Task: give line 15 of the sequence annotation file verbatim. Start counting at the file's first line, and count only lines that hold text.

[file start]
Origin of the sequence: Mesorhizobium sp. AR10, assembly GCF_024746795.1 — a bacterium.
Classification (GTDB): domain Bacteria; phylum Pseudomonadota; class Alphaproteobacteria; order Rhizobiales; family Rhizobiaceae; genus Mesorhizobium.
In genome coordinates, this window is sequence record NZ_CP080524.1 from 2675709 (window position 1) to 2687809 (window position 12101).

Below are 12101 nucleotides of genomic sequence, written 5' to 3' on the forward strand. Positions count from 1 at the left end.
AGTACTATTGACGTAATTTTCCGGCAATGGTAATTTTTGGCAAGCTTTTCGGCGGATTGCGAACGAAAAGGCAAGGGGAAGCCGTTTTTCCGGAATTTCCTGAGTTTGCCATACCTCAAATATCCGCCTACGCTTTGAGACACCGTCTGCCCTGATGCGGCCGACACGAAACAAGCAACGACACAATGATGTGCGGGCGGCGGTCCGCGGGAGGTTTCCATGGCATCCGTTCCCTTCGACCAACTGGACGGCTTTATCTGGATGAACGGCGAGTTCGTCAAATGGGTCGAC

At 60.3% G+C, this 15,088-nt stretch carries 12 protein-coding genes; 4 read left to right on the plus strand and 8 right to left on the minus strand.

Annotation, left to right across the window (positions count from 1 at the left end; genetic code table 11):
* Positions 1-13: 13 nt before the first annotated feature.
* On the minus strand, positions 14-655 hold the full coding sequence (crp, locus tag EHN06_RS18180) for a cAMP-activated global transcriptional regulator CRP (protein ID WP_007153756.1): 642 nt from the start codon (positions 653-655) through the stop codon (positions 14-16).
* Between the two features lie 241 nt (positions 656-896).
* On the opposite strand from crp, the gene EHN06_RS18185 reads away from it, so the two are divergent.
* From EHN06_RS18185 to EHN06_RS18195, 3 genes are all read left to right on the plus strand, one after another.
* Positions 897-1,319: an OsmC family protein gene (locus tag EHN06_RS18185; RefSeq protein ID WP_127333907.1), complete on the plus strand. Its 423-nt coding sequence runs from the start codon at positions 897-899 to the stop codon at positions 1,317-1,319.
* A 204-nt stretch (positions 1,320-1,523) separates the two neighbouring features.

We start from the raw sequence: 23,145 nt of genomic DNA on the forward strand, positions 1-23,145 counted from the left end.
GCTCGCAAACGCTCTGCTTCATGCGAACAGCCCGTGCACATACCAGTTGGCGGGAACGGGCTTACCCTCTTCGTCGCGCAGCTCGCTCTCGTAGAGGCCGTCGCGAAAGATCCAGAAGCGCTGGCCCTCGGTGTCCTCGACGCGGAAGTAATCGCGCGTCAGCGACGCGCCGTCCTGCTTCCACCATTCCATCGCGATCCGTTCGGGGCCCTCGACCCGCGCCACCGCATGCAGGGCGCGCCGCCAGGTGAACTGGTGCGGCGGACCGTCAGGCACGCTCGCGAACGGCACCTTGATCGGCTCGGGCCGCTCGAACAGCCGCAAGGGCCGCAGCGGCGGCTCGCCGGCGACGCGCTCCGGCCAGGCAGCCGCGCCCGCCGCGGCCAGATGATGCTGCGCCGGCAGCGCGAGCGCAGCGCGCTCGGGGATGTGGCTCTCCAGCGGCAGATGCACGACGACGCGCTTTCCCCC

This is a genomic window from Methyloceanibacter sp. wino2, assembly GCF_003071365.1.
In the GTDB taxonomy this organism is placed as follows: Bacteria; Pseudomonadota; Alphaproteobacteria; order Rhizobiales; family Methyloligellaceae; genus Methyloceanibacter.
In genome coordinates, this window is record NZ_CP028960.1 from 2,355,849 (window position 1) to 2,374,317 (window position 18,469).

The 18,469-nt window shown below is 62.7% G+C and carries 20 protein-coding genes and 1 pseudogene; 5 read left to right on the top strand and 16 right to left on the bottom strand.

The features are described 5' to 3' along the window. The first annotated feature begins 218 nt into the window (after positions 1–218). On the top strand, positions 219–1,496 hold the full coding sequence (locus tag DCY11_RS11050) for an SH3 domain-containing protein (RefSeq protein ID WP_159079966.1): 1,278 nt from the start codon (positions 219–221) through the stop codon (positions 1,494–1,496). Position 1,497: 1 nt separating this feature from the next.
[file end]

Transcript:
We start from the raw sequence: 23,145 nt of genomic DNA on the forward strand, positions 1-23,145 counted from the left end.